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Camp Westerbork - Royal Constabulary


Deportation train leaves Hooghalen for Auschwitz (1942). The presence of the constabulary is evident


       The Koninklijke Marechaussee - Royal Constabulary dates back to 26 October 1814 when King Willem I signed the decree that led to the establishing of the Koninklijke Marechaussee. The decree read as follows: "The purpose for the establishing of a Marechaussee constabulary is to ensure that law and order is maintained, that border crossings are safeguarded, and that the main highways are controlled for safety." Who could have guessed that one day some members of this corps would betray their fellow citizens?

       Until 5 July 1940, the corps was a respectable organization distinguishing itself serving with various police departments throughout the Netherlands as well as serving closely with the Armed Forces. After that date the Corps forfeited the title "Royal" because of the German occupation of the Netherlands. At this time also it lost its status as a Military Detachment. It became a regular constabulary supervising day to day police forcing under the supervision, of course, of the German authorities. They were now simply referred to as Marechaussee - constabulary. Needless to say that from that day forth the image and nature of the Marechaussee underwent a dramatic change. The original leadership of this police force was replaced with collaborating officials. Most of the policemen serving as constables also were sympathizers with the Nazis. However, it must be recorded that some of the police enforcers were good men who under difficult circumstances tried very hard to lessen the pain and intolerance that was inflicted especially upon the Dutch Jews. They often did so risking their own safety. Unfortunately, in general this was not so the case.

       The Netherlands was liberated for the most part by Canadian, English, Polish and French troops. However it should be noted that the city of Nijmegen was liberated by the Americans. The American forces were replaced by British and Canadian troops in November 1944. These were part of a new front, intended to liberate the northern and western part of the country that still was occupied by the nazis's. This explains the large number of British soldiers in the Nijmegen area. In 1945 the police corps, the Marechaussee, once again was awarded the status of Royal Constabulary serving in military as well as in civil roles. Besides counting on the service of the newly instituted Koninklijke Marechaussee - Royal Constabulary, the Dutch Government also instituted and maintained a regular police corps in cities, towns and villages throughout the Netherlands.

       It is the period of 1940 - 1945 that I wish to address on this Site. During these years, members of the Marechaussee were employed at Camp Westerbork also. Initially, no dramatic changes affecting the camp's German Jewish refugees were introduced. On 1 July 1942 the responsibility for the camp was taken over by the Befehlshaber der Sicherheitspolizei und SD - Head of the Security Police and SD. The new designation for the camp officially became known as Durchgangslager - Transit camp Westerbork. From that date on, as was learned later, the only reason for the camp's existence was to deport Dutch as well as German refugee Jews and Sinti to eastern Europe for extermination.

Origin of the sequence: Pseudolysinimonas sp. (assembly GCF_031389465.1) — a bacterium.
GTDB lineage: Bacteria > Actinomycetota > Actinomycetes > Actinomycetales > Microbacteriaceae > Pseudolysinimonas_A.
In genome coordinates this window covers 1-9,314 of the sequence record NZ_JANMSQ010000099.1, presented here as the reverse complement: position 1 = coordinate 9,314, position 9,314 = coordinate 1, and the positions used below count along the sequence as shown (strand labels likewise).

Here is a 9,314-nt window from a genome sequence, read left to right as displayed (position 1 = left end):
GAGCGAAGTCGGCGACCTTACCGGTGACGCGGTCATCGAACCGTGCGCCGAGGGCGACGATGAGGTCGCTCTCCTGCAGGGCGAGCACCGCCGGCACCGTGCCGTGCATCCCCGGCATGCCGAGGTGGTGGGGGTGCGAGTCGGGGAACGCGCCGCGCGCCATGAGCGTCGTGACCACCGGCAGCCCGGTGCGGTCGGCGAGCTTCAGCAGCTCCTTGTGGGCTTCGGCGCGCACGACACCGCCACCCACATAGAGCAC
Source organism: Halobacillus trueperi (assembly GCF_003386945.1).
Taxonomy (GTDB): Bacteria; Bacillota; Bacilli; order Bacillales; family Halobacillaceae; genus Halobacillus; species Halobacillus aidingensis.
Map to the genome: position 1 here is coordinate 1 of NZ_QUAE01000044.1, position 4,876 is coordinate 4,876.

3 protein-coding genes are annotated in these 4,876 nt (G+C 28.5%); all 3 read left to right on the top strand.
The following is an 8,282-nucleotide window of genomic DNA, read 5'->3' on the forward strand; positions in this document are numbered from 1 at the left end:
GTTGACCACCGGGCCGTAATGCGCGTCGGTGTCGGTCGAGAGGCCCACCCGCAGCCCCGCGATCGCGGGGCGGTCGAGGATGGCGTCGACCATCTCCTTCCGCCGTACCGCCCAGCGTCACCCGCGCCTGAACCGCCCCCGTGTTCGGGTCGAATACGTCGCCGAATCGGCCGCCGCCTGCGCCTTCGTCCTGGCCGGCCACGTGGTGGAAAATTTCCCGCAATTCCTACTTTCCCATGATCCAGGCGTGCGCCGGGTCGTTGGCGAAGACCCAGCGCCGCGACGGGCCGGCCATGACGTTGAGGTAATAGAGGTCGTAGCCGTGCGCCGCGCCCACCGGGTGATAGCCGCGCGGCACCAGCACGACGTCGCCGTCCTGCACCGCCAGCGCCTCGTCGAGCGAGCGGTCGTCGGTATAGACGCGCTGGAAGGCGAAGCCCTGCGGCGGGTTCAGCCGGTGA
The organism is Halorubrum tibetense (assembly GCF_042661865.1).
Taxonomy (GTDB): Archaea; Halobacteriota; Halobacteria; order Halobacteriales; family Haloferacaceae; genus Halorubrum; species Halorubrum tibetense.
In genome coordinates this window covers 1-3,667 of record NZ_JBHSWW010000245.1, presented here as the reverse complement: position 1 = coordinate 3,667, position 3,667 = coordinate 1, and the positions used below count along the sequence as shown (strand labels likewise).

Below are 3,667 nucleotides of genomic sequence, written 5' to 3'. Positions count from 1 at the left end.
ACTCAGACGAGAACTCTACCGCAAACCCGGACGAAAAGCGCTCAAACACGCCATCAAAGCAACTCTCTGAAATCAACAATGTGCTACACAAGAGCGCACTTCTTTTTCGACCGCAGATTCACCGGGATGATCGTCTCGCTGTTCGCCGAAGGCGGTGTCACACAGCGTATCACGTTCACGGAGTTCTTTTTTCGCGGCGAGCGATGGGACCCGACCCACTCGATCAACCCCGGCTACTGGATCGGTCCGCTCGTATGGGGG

The Marechaussee participated in Nazi festivals

Getting ready for a good meal


       Immediately after the transfer of authority and power, the Nazis erected a two meter high barbed wire fence around the compound. Seven watchtowers were erected also. A battalion of German SS troops was charged with the outside security of the camp. SSers manned the watchtowers and also guarded the entrance to the camp. The Marechaussee - constabulary was charged with the responsibility of maintaining internal "law and order."

       The Marechaussee stationed in camp Westerbork were mainly drawn from the three northern provinces, Drente, Groningen, and Friesland. Active duty for these constables was limited to two months of service at a time, after which they were replaced by a fresh contingency. The main purpose for this continuous turnover was to prevent constables from fraternizing with the Jewish inmates.

       Until November 1942, one of the tasks of the Marechaussee was to accompany columns of Jewish men, women, and children, between the now defunct, small railroad station in Hooghalen and camp Westerbork. From the station at Hooghalen to the entrance of camp Westerbork was a little over 3 mi or 5.1 km. This was carried out in coordination with constables from the regular Dutch police force. After November 1942 arrivals and departures would take place from within the camp, utilizing the new railroad track that had been constructed by Jewish inmates.

       In January 1943 the Marechaussee completely took over the task of guarding the camp from the SS battalion. The Marechaussee saw to it that Jews were secured in the cattle trains that would ultimately bring them to one of the extermination centers in Poland. From that moment on they also manned the watchtowers surrounding the camp. It must be said that among these Marechaussee were some who showed kindness to the Jews while others were convinced Nazi sympathizers. Acting commander of the detachment, Master Sergeant Albert de Jong, belonged to the latter category. He frequently beat prisoners and showed little or no mercy for Jews who had made an attempt at escape. For having carried out his "very difficult" task in an exemplary way he was promoted to Warrant Officer on 17 February 1944.

       As can be seen from the pictures on this page, most constables not only carried out their task with enthusiasm, they also enjoyed what they were doing.